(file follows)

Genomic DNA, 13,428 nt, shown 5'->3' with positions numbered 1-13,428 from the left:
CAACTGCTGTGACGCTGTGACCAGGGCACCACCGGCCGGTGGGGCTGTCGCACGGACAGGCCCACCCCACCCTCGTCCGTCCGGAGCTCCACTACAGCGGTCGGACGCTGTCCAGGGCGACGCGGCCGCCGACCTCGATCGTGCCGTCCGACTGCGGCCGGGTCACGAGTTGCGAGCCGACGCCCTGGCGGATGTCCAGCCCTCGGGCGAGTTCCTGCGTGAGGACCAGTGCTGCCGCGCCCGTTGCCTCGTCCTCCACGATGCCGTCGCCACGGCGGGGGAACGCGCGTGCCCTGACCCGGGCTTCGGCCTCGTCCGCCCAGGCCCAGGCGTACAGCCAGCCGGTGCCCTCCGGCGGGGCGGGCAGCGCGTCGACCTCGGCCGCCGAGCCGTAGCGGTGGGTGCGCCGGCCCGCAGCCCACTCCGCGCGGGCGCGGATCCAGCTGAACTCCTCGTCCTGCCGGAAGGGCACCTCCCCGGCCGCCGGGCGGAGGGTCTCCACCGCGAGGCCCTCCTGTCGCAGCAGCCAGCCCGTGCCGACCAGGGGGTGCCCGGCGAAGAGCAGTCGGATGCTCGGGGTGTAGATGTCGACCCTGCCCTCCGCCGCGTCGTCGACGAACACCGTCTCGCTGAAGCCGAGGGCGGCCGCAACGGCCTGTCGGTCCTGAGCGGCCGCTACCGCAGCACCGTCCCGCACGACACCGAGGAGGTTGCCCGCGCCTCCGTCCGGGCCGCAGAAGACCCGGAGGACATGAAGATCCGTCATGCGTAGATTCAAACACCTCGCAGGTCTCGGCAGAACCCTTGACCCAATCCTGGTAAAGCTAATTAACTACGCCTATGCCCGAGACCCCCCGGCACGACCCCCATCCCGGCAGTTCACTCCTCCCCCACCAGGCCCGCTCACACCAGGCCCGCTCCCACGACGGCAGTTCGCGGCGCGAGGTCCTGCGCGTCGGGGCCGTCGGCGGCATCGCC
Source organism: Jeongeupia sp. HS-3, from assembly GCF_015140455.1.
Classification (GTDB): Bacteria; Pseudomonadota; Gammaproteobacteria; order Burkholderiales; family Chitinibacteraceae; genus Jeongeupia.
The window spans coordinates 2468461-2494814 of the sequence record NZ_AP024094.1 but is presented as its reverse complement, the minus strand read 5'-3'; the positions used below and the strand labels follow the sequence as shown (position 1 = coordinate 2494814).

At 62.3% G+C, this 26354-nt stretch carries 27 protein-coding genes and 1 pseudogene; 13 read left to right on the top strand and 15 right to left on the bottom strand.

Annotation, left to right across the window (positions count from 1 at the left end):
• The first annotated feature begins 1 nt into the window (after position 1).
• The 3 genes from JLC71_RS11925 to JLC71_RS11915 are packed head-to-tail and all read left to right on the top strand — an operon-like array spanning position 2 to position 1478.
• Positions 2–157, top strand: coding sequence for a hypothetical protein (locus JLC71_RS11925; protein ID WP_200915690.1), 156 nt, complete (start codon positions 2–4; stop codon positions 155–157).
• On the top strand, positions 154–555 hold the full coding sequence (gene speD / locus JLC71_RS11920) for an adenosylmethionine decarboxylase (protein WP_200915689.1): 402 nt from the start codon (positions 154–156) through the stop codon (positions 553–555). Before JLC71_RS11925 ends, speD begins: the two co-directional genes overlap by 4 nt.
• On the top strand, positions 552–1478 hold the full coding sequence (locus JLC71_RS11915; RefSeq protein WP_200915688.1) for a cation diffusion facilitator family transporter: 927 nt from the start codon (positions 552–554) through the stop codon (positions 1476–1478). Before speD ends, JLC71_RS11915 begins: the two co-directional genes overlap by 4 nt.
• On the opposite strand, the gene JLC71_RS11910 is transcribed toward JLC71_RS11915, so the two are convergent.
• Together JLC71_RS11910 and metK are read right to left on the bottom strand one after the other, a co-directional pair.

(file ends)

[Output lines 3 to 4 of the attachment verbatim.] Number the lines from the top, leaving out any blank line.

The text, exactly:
Source organism: Jeongeupia sp. HS-3, from assembly GCF_015140455.1.
Classification (GTDB): Bacteria; Pseudomonadota; Gammaproteobacteria; order Burkholderiales; family Chitinibacteraceae; genus Jeongeupia.